Wendy Kalman
There are many ways to see and understand

When vacation is good for the soul

The writer on a weekend vacation. The Mill in Pigeon Forge, TN. August 24, 2019.

This weekend I went away with a few girlfriends to celebrate one friend’s milestone birthday. There we were, a group of Jewish women in the Smoky Mountains in Tennessee, tasting hard cider, wine and moonshine, and I began to think about the concept of vacation.

Many consider vacation as an opportunity to recharge one’s batteries. In English, vacate means to leave, get out of, make empty. And one can think about vacation as a way to take leave from the burdens of every day, to get out of the daily grind, to empty oneself.

In Hebrew, we can think of it with a slightly different nuance. The word for vacation, נוֹפֵשׁ (nofesh), shares a root, נ – פ – שׁ, nun-fay-shin, with the word soul, נֶפֶשׁ (nefesh). What a lovely thought.

Nefesh is considered the level of consciousness that is tied up in awareness of the physical, both the body and the world. Our living soul animates us. It helps us feel alive.

The Torah divides the soul into three parts, neshama (breath), ruach (wind) and nefesh (rest). The last is addressed “in the verse, ‘On the seventh day, [God] ceased work and rested (nafash).’ (Exodus 31:17).” From this resting state, this state of inaction, we arrive at vacation.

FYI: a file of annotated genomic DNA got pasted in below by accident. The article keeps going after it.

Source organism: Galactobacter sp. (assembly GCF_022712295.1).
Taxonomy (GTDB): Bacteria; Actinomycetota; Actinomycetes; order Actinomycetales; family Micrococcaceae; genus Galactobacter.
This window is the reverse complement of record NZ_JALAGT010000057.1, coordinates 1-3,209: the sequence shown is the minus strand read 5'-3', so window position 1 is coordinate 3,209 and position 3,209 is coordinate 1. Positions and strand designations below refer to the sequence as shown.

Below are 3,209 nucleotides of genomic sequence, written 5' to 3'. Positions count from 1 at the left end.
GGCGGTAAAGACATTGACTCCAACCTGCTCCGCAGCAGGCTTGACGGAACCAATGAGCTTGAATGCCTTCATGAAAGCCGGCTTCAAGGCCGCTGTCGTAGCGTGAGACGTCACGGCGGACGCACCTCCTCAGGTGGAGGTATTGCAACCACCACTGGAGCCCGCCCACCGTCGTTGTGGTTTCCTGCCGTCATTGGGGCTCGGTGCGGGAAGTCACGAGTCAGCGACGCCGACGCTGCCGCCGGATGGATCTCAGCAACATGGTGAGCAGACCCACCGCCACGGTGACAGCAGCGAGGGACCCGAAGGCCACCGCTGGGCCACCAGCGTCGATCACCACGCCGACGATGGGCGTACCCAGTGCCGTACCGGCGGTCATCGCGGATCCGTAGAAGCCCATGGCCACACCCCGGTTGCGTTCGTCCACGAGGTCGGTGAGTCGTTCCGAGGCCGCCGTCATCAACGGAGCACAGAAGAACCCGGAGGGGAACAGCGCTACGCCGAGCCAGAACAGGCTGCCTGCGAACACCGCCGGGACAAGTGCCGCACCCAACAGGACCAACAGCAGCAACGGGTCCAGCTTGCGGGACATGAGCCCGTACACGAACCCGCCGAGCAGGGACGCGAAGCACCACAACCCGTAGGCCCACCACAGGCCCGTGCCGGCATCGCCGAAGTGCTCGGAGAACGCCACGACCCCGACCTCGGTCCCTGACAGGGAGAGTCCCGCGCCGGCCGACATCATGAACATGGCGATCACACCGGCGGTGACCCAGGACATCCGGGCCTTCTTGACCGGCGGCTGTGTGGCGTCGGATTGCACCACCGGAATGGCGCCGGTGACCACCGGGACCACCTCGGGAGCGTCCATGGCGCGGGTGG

To spend time in a beautiful setting with friends – or as I did two weeks ago in Blue Ridge, GA, with my husband and our collective children – is a wonderful way to stop doing and, instead, start breathing in all that is good, to awaken and enrich our soul. If we view stopping our daily activity to take a vacation, whether with family or friends, as an opportunity to fill our soul with beauty as well as with friendship, we are benefiting from more than from vacating, from emptying ourselves, in order to recharge batteries. This is not to say that sometimes we don’t need to take a break, but there must be more going on than leaving our daily responsibilities and making ourselves empty. We need to fill our soul with that which makes us soar, like relationships with people or with nature. Breaking bread with those we care about doesn’t empty us, it fills us. Fills us with love and with hope, even on days that we read about drone attacks and our president suggesting nuclear war as a solution to hurricanes. And when we are filled with what brings us personal nourishment, our souls are made stronger.

About the Author
Born in Brooklyn and raised on Lawn Guyland, Wendy lived in Jerusalem for over a decade submerged in Israeli culture; she has been soaked in Southern life in metro Atlanta since returning to the U.S. in 2003. Recently remarried, this Ashkenazi mom of three Mizrahi sons, 27, 24 and 19, splits her time between managing knowledge in corporate America, pursuing a dual masters in public administration and integrated global communications, relentlessly Facebooking, enjoying the arts and trying to bring a wider perspective to the topics she covers while blogging.
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